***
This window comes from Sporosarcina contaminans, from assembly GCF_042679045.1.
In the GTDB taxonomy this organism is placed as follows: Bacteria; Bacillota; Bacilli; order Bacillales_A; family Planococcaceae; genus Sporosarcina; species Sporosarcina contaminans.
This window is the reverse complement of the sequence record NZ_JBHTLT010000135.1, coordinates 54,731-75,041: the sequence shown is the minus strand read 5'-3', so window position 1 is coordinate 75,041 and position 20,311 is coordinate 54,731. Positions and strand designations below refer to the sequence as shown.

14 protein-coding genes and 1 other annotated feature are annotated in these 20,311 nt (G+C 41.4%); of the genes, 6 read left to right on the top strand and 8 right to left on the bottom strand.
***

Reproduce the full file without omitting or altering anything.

This window comes from Sporosarcina contaminans, from assembly GCF_042679045.1.
In the GTDB taxonomy this organism is placed as follows: Bacteria; Bacillota; Bacilli; order Bacillales_A; family Planococcaceae; genus Sporosarcina; species Sporosarcina contaminans.
This window is the reverse complement of the sequence record NZ_JBHTLT010000135.1, coordinates 54,731-75,041: the sequence shown is the minus strand read 5'-3', so window position 1 is coordinate 75,041 and position 20,311 is coordinate 54,731. Positions and strand designations below refer to the sequence as shown.

14 protein-coding genes and 1 other annotated feature are annotated in these 20,311 nt (G+C 41.4%); of the genes, 6 read left to right on the top strand and 8 right to left on the bottom strand.